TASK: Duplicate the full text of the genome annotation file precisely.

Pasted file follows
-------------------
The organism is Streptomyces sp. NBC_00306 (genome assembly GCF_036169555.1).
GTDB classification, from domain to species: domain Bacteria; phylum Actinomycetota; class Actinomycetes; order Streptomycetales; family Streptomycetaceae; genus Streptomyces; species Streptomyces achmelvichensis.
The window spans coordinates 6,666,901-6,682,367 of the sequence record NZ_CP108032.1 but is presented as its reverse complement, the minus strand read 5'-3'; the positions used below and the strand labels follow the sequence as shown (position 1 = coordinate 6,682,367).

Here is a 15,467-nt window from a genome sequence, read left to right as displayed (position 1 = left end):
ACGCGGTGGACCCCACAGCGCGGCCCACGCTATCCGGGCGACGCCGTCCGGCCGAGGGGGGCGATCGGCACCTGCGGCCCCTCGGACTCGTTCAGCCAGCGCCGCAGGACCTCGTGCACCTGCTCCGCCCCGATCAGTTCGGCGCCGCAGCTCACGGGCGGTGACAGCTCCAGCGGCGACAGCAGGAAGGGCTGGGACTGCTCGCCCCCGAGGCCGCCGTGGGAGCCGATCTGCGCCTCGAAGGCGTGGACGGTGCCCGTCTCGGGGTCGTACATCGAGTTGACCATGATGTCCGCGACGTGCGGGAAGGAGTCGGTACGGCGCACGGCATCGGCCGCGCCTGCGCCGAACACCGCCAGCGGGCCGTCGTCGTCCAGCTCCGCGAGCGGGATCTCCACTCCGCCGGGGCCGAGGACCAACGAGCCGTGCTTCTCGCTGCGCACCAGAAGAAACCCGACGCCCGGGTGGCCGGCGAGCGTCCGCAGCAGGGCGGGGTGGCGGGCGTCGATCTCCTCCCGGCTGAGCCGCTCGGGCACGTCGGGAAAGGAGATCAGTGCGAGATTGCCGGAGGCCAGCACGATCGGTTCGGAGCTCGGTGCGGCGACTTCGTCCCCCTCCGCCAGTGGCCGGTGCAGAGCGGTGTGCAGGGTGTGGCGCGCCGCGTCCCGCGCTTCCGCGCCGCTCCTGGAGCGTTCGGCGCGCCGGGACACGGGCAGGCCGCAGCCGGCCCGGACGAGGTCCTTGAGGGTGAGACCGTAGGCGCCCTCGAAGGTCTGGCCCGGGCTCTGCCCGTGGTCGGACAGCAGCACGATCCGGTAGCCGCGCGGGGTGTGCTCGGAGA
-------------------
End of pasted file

The organism is Streptomyces sp. NBC_00306 (genome assembly GCF_036169555.1).
GTDB classification, from domain to species: domain Bacteria; phylum Actinomycetota; class Actinomycetes; order Streptomycetales; family Streptomycetaceae; genus Streptomyces; species Streptomyces achmelvichensis.
The window spans coordinates 6,666,901-6,682,367 of the sequence record NZ_CP108032.1 but is presented as its reverse complement, the minus strand read 5'-3'; the positions used below and the strand labels follow the sequence as shown (position 1 = coordinate 6,682,367).

Here is a 15,467-nt window from a genome sequence, read left to right as displayed (position 1 = left end):
ACGCGGTGGACCCCACAGCGCGGCCCACGCTATCCGGGCGACGCCGTCCGGCCGAGGGGGGCGATCGGCACCTGCGGCCCCTCGGACTCGTTCAGCCAGCGCCGCAGGACCTCGTGCACCTGCTCCGCCCCGATCAGTTCGGCGCCGCAGCTCACGGGCGGTGACAGCTCCAGCGGCGACAGCAGGAAGGGCTGGGACTGCTCGCCCCCGAGGCCGCCGTGGGAGCCGATCTGCGCCTCGAAGGCGTGGACGGTGCCCGTCTCGGGGTCGTACATCGAGTTGACCATGATGTCCGCGACGTGCGGGAAGGAGTCGGTACGGCGCACGGCATCGGCCGCGCCTGCGCCGAACACCGCCAGCGGGCCGTCGTCGTCCAGCTCCGCGAGCGGGATCTCCACTCCGCCGGGGCCGAGGACCAACGAGCCGTGCTTCTCGCTGCGCACCAGAAGAAACCCGACGCCCGGGTGGCCGGCGAGCGTCCGCAGCAGGGCGGGGTGGCGGGCGTCGATCTCCTCCCGGCTGAGCCGCTCGGGCACGTCGGGAAAGGAGATCAGTGCGAGATTGCCGGAGGCCAGCACGATCGGTTCGGAGCTCGGTGCGGCGACTTCGTCCCCCTCCGCCAGTGGCCGGTGCAGAGCGGTGTGCAGGGTGTGGCGCGCCGCGTCCCGCGCTTCCGCGCCGCTCCTGGAGCGTTCGGCGCGCCGGGACACGGGCAGGCCGCAGCCGGCCCGGACGAGGTCCTTGAGGGTGAGACCGTAGGCGCCCTCGAAGGTCTGGCCCGGGCTCTGCCCGTGGTCGGACAGCAGCACGATCCGGTAGCCGCGCGGGGTGTGCTCGGAGA